"I am down here in the migratory pattern of the perma-tanned for the Grand Masters World Judo Championships. The last time I won the thing was in 2008 in Brussels, and I have medaled every time since. This was going to be my swan song, something I have threatened before, especially since an Austrian by the name of Marius Vizer bought the International Judo Federation and runs it like his fiefdom. This wily Austrian corporal charges large monetary sums for registration and gives nothing in return. In Miami the organizers had volunteers doing the heavy lifting, which led to total confusion. There were more than 850 competitors at $150 each. I was put in a younger age group because there were no competitors in my own. I ended up fighting for a gold medal with someone twice my size and who under his own admission had not been required to weigh in. His name is Bo Svenson and he’s reportedly Quentin Tarantino’s favorite actor. He’s been in The Great Waldo Pepper, Kill Bill, Vol. 2, and Inglourious Basterds. He made his name in Walking Tall, and tall he is. When we met in the lineup to go in for the match I thought it was a joke. He’s 6’6” and looked to be about 220 pounds. I’m 5’8'' and 185 pounds. He is also six years younger." (Takimag)



"Harvard had been Maria’s dream school for years. (She requested a pseudonym, but not because she’s not proud of her alma mater.) A valedictorian of her New England public high school, she got in on the basis of a 4.0 GPA and started working toward an English major. Last year, she began looking around for some extracurricular activities to enrich her college experience. There were more than 400 student groups to choose from. Maria chose a group called Munch. Her goal was to meet new people, to explore something new, maybe to release some of the pressure that comes with trying to compete in an intimidating hothouse of rampant overachievement. Maria is petite, with honey-blonde hair and brown eyes. They widened as she ticked off a few of the areas she hoped to explore in her free time: 'Bondage, handcuffs, ice play…' Maria is, she said, less a masochist than a submissive. 'So a lot of taking orders and stuff like that,' she explained. 'I’m really into the whole exhibitionist thing, semi-public places, mirrors…' ... The popularity of 50 Shades of Grey has accelerated a mainstreaming of the BDSM subculture already underway—the initials stand for bondage, discipline, sadism and masochism—and the trend has been especially pronounced in our more elite institutions of higher learning. Columbia has a BDSM group. So do Tufts, MIT, Yale and the University of Chicago. Brown, UPenn and Cornell have hosted BDSM educators for on-campus seminars entitled 'The Freedom of Kink' and 'Kink for All.'" (Observer)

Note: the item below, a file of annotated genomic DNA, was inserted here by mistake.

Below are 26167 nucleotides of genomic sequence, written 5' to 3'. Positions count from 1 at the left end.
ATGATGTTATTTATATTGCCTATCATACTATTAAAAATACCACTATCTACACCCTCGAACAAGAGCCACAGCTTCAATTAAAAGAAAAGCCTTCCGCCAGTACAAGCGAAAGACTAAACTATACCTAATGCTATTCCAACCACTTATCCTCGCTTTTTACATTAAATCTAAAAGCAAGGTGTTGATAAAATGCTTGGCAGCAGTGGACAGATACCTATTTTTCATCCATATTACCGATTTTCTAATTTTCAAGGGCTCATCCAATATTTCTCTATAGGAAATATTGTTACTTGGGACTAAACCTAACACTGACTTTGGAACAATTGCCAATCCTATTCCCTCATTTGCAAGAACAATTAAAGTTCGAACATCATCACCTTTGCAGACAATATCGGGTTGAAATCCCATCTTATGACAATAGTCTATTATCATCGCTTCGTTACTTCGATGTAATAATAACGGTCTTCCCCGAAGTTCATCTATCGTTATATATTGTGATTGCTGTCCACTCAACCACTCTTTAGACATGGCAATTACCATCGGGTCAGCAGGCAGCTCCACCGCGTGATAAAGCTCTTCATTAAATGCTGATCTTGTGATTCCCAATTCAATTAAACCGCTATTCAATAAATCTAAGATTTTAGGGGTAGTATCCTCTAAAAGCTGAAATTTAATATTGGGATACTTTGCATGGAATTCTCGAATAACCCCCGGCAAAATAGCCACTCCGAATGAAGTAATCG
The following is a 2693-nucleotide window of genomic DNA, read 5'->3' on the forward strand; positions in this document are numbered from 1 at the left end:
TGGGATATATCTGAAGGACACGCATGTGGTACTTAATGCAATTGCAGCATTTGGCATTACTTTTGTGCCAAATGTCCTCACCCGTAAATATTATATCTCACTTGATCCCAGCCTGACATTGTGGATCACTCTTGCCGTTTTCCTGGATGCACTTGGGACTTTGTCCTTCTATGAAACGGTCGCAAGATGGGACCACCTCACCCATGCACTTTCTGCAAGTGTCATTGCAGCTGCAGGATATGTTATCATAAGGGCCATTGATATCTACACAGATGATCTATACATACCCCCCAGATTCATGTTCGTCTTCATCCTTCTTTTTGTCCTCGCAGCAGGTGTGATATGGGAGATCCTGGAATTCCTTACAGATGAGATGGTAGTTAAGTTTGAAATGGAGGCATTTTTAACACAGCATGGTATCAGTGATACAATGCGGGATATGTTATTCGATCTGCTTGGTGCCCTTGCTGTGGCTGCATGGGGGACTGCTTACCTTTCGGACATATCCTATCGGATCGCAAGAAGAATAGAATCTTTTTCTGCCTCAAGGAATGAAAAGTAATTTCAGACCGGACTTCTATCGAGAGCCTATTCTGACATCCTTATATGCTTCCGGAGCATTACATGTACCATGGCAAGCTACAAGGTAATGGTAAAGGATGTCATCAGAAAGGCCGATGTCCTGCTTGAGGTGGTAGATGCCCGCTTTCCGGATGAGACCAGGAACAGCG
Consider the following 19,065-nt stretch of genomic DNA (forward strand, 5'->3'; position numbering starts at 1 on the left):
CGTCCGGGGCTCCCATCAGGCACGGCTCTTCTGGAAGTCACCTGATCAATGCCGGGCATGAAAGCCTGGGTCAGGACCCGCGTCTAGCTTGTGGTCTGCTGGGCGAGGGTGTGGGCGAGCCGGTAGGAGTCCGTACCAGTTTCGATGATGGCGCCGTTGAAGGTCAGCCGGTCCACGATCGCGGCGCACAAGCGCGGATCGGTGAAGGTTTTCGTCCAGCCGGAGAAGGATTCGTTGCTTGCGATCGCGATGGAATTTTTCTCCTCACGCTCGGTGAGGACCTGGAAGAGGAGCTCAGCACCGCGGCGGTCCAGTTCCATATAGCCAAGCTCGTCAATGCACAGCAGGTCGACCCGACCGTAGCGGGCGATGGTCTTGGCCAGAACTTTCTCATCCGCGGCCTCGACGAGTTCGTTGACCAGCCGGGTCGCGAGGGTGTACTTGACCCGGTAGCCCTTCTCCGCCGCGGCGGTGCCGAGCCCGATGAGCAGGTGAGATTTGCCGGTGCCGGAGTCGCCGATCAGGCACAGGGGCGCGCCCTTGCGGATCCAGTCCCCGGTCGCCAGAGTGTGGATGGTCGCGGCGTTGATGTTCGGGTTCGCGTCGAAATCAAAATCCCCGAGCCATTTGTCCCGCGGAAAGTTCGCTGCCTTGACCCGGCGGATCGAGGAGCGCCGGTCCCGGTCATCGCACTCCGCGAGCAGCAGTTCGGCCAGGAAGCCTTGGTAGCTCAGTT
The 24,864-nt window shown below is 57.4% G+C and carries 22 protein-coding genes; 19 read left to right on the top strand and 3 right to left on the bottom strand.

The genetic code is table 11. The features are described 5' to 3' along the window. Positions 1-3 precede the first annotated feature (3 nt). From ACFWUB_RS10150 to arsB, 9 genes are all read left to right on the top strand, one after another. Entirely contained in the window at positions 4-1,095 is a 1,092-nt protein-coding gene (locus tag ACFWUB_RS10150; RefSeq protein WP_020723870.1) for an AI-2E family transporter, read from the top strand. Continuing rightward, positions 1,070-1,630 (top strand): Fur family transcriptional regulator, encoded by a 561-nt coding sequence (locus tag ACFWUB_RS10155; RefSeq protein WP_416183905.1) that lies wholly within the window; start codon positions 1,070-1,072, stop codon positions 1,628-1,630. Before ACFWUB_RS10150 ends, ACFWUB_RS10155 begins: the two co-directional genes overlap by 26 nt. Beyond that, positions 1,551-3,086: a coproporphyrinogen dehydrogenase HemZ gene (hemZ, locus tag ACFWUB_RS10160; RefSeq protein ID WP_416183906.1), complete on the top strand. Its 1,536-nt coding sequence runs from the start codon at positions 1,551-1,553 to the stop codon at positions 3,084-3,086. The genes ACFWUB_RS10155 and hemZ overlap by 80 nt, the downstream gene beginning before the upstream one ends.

"Happy 70th birthday to Calvin Klein, who shares the day with Indira Gandhi and Allison Janney and other spiritual notables. Klein is proof—like some other very rich people in New York City who are of the exact same age—that life, and the expenditures of great sums of money, really does begin at 70. Having sold the company 'Calvin Klein' almost exactly ten years ago, he has spent the last ten years really coming into his own: buying a monstrous Hamptons estate, then tearing it down; taking up with an extremely young lover, then having the young lover promise to write a tell-all about it, after breaking it off when the young fellow was mandated to rehab after being charged with assault and cocaine possession." (Choire Sicha)